OFOC Interview with Jessie Brunner and Grant Miller
Updated: May 5, 2022
Written by Clara Stockburger
Edited by Missy Bridgwater and Shathviki Krishnaraj
How do human trafficking markets work in detail? What attributes, in particular, make people vulnerable to exploitation or modern slavery? Not having precise answers to these questions is a hindrance to ending human trafficking.
Professor Grant Miller, an economist based at the Stanford School of Medicine, and Jessie Brunner, Deputy Director of Strategy and Program Development, recognized this issue and wanted to apply their strengths to solve it. Both perceived data-based research to be inevitable for finding solutions because it provides an overview of which approaches and policies work and which do not.
To address this issue, they work at the Stanford Human Trafficking Data Lab, which unites professionals from different faculties and off-campus initiatives to search for new ways of using data. There are data scientists, economists, public health researchers, human rights experts, and more professionals of different backgrounds involved. In her role as Director, Brunner emphasizes the importance of collaboration since bringing different perspectives and different educational backgrounds together is beneficial to creating robust approaches and strategies. Brunner also highlights how the perspectives of survivors are essential to inform their work.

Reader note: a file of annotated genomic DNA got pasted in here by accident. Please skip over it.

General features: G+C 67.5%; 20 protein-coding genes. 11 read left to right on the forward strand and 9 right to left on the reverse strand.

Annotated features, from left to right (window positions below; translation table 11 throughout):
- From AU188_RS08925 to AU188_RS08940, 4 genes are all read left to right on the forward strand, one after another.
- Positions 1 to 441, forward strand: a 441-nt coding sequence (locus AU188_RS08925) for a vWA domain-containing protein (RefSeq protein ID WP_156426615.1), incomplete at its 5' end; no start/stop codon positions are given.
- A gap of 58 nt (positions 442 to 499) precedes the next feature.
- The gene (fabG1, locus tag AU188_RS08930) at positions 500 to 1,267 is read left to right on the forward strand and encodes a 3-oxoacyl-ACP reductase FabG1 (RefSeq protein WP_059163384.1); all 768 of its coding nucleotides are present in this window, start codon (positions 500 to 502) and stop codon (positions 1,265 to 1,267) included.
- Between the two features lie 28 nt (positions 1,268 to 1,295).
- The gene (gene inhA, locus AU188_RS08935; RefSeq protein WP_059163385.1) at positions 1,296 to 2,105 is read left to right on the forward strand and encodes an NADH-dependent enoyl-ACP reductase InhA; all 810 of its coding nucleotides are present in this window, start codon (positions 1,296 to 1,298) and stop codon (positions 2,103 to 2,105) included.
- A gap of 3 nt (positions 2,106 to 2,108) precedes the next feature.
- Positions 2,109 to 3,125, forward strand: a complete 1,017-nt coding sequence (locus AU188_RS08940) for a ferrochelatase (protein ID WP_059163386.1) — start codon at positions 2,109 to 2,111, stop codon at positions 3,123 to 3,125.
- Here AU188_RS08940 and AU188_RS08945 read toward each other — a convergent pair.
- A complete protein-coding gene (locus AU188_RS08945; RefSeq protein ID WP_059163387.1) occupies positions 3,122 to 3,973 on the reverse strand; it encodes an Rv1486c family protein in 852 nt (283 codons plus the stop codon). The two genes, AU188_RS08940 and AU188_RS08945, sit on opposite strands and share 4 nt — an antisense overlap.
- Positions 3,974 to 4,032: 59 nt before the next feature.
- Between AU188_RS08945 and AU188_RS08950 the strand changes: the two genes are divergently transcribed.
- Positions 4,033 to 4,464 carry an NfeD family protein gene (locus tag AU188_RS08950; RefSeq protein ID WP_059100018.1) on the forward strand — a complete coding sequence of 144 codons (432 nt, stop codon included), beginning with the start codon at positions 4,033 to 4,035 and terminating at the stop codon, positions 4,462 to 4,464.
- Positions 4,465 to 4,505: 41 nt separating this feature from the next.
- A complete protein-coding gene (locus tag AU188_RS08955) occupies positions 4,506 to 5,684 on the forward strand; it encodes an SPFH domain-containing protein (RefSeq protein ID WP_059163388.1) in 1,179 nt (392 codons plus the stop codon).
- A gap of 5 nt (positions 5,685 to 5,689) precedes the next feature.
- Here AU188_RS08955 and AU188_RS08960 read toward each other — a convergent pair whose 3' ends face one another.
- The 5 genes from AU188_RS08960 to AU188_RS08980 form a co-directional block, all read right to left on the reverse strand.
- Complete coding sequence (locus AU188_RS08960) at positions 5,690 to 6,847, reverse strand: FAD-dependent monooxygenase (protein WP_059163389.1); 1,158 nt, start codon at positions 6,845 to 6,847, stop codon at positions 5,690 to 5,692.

When working at this data lab, the researchers began to work with Luis de Assis, who is the head of Smart Lab that collects data on forced labor and modern slavery in Brazil. They decided that Brazil would be the first country to utilize their lab’s work because they wanted to improve the smart lab headed by Luis. Additionally, due to its large economy, Brazil is a hub for human trafficking and forced labor. Data from their research is used to recognize possible risk factors, networks for human trafficking, and more. The findings are then employed to improve social policies, prosecution, and prevention. Miller and Brunner detail how research in the anti-trafficking field is essential to finding specific root causes that can be addressed and prevented. Although much research has been done in this field, findings have not been deep or thorough enough to make a significant impact.
As for their goals, Miller’s and Brunner’s aim is to show that collaborative research is possible and brings ground-breaking results, especially in the anti-trafficking field. In the long run, they aspire to function as an example for similar projects all over the world. As said by Miller, “What success would look like for us would be inspiring people to try to do work like this in many other parts of the world and successfully demonstrating that it can be done.”